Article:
When a marriage ends in divorce, there may be many questions leading to how one of the parties is going to stay afloat financially. Typically, a court will award spousal support, or how it is more commonly known as “alimony” to one of the parties. Usually, the court decides to award alimony to the most financially vulnerable of the former spouses. It is important to know all the relevant information concerning alimony.
Courts have a very methodical approach when it comes to awarding spousal support. For one, a judge follows the Uniform Marriage and Divorce Act, which lists a series of recommendations that the court could follow when it comes to assigning alimony. For example, they advise the court to look into age, physical and emotional state, economic conditions, the amount of time that the recipient of the alimony will need to receive training or education to be able to financially support themselves, standard of living when the couple was married, length of the marriage, ability of the giving party to both support himself or herself and their former spouse.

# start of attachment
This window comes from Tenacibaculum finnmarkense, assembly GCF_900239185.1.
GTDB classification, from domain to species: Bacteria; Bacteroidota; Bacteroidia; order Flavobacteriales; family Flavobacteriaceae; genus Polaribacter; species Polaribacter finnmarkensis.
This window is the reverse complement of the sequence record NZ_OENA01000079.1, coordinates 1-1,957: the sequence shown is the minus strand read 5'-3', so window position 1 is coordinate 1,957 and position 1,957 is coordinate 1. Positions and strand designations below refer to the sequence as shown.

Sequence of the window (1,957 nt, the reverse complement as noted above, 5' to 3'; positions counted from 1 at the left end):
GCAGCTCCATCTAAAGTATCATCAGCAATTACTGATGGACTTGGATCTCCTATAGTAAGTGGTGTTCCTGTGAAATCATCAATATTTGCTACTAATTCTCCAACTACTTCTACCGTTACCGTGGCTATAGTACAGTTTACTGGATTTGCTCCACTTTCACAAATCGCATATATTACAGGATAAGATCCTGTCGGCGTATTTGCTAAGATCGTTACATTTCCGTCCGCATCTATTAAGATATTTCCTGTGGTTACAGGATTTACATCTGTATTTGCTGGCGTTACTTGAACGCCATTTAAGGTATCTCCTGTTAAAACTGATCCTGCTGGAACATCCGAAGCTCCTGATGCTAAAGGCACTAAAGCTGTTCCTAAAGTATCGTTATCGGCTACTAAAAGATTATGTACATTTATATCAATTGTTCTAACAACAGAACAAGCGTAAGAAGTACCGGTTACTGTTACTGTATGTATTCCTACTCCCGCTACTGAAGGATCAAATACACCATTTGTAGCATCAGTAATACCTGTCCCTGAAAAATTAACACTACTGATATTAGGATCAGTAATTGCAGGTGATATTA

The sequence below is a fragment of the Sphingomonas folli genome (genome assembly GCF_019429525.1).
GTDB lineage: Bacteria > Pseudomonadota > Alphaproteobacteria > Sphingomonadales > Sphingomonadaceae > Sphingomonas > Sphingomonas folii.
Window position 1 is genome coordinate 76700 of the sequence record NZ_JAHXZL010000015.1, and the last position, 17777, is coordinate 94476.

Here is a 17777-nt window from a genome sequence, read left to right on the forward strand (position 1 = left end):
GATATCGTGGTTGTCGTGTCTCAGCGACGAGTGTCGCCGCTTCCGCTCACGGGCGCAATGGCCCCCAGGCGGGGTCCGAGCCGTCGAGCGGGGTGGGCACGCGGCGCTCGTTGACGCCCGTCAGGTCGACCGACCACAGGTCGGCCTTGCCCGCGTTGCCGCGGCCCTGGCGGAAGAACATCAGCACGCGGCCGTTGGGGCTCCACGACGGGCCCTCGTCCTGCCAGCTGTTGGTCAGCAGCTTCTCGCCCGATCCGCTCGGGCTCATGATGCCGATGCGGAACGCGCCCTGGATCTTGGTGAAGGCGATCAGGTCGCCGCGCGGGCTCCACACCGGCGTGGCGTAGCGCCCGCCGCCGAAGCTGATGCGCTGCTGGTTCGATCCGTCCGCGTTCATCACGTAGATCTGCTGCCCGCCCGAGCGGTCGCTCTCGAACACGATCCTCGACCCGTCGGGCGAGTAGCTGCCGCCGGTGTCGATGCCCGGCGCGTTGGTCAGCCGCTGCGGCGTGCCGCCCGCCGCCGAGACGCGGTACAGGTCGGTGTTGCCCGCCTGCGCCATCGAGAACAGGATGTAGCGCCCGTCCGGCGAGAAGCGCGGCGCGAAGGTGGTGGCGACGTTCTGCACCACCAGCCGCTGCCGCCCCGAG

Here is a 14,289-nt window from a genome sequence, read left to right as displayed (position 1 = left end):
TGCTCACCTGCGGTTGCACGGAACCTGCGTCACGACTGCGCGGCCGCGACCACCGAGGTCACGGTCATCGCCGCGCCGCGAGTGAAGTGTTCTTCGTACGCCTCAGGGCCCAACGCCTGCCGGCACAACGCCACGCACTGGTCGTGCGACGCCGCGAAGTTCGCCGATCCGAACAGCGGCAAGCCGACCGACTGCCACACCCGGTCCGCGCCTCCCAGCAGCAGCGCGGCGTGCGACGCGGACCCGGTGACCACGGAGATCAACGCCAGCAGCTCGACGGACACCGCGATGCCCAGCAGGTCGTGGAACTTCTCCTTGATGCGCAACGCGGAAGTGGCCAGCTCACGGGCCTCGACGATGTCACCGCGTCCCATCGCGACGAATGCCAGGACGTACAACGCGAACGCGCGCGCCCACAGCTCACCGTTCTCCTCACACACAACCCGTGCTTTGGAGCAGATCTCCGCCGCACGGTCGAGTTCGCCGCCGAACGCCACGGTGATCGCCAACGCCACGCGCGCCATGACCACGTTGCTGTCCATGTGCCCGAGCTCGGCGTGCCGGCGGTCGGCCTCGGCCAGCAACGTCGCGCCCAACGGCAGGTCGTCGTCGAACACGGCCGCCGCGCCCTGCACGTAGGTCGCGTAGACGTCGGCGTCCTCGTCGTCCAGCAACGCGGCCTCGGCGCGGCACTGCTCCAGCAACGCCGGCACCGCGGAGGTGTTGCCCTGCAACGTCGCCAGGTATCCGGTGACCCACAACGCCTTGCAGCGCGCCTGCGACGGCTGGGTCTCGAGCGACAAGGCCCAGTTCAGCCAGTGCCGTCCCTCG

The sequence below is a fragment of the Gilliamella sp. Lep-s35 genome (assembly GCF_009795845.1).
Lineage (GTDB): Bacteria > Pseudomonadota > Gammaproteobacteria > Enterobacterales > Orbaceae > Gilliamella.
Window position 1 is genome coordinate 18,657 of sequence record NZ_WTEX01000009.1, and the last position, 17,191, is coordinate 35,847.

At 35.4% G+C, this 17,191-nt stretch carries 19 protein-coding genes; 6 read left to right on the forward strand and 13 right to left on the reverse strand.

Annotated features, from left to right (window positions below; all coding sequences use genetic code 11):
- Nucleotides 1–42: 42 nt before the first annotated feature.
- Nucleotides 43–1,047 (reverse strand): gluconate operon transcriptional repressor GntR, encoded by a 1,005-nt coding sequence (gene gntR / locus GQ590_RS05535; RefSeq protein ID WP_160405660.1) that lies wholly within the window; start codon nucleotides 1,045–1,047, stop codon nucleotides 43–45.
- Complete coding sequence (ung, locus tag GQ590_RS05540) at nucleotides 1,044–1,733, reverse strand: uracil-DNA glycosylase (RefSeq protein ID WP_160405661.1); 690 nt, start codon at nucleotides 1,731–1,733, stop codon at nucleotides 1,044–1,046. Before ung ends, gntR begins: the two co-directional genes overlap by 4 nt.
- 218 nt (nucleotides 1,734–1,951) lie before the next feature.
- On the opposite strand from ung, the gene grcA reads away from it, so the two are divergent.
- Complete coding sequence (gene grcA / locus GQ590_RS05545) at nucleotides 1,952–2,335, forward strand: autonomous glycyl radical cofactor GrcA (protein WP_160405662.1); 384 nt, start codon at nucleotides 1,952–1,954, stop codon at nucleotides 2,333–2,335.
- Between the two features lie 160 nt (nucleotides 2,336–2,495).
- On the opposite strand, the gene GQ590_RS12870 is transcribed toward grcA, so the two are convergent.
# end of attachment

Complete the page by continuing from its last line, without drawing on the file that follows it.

What proceeds when one of the parties wants to receive alimony? Usually, it is recommended that the requesting party should ask for it as part of the divorce process. Both parties can also reach an agreement by themselves and bring it up with the judge so that he or she can include it in the court order. If the couple cannot reach an agreement by themselves, then a judge will decide whether spousal support should be assigned or not.